The Five Pillars of Incentive Design

Board members bring a wealth of talent and experience to the companies they serve, but often have no practical exposure to the basic building blocks of effective remuneration design. While recruited to a board because of their industry experience and/or technical knowledge, few directors have the knowledge and experience to wrest remuneration matters away from management. It is a case of management expertise versus boards attempting to manage conflicts of interest.

Before committee members jump into aligning incentives with company strategy, discussing best practices, or considering accounting and tax implications, it can be very beneficial to review the concepts typically used in incentive design.

In our experience over the past 30 years, we have seen countless successes and failures of incentive arrangements. As our experiences accumulated, we found that a distinct pattern emerged that we have long since distilled into the five pillars shared below.

We have found the most successful incentive plans strike a balance between these five pillars that are the foundation of the entire incentive design. Incentive plans work when participants:

1 . Know what is expected of them

2 . Believe it is achievable

3 . Can track progress through the performance measurement cycle

4  Can earn a meaningful amount for achieving the goal

5 . Are aware of potential negative as well as positive outcomes

1 . Knowing what is expected of them

If the performance metrics are not a “household word,” do not tie pay to them.

Companies and boards often get excited about new concepts and measurements that drive organisational value, but if those measures are not part of the 24/7 fabric of the participant’s work life, the plan is not likely to work. This means transitioning to new concepts requires training and retraining until the concepts sink in, before tying pay to the measures.

As we develop and select new measures to better reflect execution of company strategy, the trick is to ensure that each measure is understood and embraced, much like the overall strategy.

2. Believing it is achievable

Oftentimes companies place unrealistic targets in front of participants (e.g. $2.00 EPS when $1.50 is the budget forecast). This is founded in the mistaken belief that incentive targets must be “stretch” to qualify for a reward. This belief is shared widely among proxy advisers and institutional investors. However, in practical and behavioural terms, it will not work.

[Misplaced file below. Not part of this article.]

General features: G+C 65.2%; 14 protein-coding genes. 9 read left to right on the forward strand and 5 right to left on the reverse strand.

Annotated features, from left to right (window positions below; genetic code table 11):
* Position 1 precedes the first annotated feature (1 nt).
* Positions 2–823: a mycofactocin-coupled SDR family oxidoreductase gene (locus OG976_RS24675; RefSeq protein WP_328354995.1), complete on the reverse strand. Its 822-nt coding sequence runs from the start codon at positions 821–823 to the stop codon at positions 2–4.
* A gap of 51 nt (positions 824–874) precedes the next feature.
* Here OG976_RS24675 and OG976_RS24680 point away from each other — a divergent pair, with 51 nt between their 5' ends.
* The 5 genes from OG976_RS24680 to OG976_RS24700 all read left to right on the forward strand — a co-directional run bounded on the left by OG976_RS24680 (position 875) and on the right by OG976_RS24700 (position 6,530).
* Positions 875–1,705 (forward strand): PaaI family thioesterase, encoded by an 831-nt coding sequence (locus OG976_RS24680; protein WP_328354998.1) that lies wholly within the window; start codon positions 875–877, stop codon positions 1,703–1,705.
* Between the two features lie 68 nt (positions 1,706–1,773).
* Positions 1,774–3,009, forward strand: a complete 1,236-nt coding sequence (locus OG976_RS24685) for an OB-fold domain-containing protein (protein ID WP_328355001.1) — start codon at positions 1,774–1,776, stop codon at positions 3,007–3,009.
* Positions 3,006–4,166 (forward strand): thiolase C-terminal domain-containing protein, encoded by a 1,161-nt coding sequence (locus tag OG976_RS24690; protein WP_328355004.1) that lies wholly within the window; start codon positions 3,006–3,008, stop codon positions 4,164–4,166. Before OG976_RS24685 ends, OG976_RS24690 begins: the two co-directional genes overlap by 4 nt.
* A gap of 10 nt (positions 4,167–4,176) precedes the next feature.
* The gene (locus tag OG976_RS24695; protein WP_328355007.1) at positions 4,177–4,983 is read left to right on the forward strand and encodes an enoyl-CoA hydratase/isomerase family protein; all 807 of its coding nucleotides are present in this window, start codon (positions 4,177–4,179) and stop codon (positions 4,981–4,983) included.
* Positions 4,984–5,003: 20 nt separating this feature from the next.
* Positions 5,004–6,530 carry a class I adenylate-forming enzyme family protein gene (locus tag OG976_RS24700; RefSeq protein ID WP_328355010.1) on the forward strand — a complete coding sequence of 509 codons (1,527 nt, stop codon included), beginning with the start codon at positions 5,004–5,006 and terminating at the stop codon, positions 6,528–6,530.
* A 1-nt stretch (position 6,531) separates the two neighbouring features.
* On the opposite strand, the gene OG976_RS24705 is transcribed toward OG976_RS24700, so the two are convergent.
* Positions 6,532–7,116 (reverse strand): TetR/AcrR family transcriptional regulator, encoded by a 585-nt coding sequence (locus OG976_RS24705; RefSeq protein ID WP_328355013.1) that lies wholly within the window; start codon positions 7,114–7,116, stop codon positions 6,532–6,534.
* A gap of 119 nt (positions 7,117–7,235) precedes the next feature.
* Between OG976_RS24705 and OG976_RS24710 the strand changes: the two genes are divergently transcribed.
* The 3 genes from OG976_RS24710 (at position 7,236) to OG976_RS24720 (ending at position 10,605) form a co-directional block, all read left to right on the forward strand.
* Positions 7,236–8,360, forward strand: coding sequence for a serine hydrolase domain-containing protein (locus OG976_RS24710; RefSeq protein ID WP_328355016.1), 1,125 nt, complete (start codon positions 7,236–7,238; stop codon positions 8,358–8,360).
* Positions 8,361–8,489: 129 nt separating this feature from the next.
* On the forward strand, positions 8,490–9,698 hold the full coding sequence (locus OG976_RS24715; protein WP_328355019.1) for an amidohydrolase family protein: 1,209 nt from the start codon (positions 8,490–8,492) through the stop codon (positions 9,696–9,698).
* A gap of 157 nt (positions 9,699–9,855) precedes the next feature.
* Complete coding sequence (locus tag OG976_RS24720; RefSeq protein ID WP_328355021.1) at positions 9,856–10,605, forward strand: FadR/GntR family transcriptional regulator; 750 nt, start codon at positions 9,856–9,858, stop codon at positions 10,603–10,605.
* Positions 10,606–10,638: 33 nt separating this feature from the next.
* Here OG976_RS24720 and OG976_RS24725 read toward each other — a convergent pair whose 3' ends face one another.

There has to be a degree of buy-in to the goals – otherwise, the plan will be ignored or, at the very least, be ineffective. If you want to reward executives for a 14% ROIC, and the enterprise is currently only generating 10%, a road map showing how the goal can be achieved is a ‘must’.

3 . Tracking progress during the performance measurement cycle

Participants need to see the goal line regularly.

Tracking performance (monthly or more frequently for an annual goal) is crucial to plan effectiveness during the performance measurement period.

Behavioural research indicates that frequent feedback has as much, or more influence, on behaviour as the actual reward. Modern enterprise data solutions make this issue fairly moot in most cases. However, newer goal concepts at many companies have resulted in performance-tracking lag times that render plans ineffective. For example, not seeing the results of Q1’s goal until the end of Q2 is not highly motivational for participants in an annual plan.

Remember, if the metric is important enough to be rewarded, it is important enough to be part of timely, transparent communication.

4. Earning a meaningful amount for achieving the goal

In most executive pay plans, this is also a moot issue as long as competitive target incentive opportunities are set regularly. However, some companies do not set such targets. Also, the incentive plans often roll down to lower levels in the company in certain industries.

Experience has taught us that at least one month of pay (e.g., 8% of fixed pay) is the minimum target opportunity for the lowest level. At executive levels, we seldom see targets below 30% of annual fixed pay. Participants are motivated by pay amounts that can make a difference in their lives. Working hard, or having the discipline to disregard distractions, to achieve goals should yield a reward that is meaningful to the recipient.

5. The negative can be as effective as the positive to get the right results

Since the GFC, the countless research, government enquiries and regulatory reviews have found that the way outcomes are achieved matters.

Boards should set the targets, measure the outcomes, make an award, but then defer a meaningful proportion of it to make sure the award was not at the expense of the company or its customers.

Similarly, certain metrics might be used as ‘modifiers’ rather than the primary measure against which the award is made. For example, rather than having risk in the scorecard with a weighting of 10% (not really meaningful, is it?), participants’ awards may be modified up or down based on their risk behaviour.

The Take-away

Remuneration committees are responsible for bringing the company’s strategy into focus through the use of incentives. Members are advised to keep in mind these five simple pillars. This should ensure the resulting incentive design is effective.

© Guerdon Associates 2024
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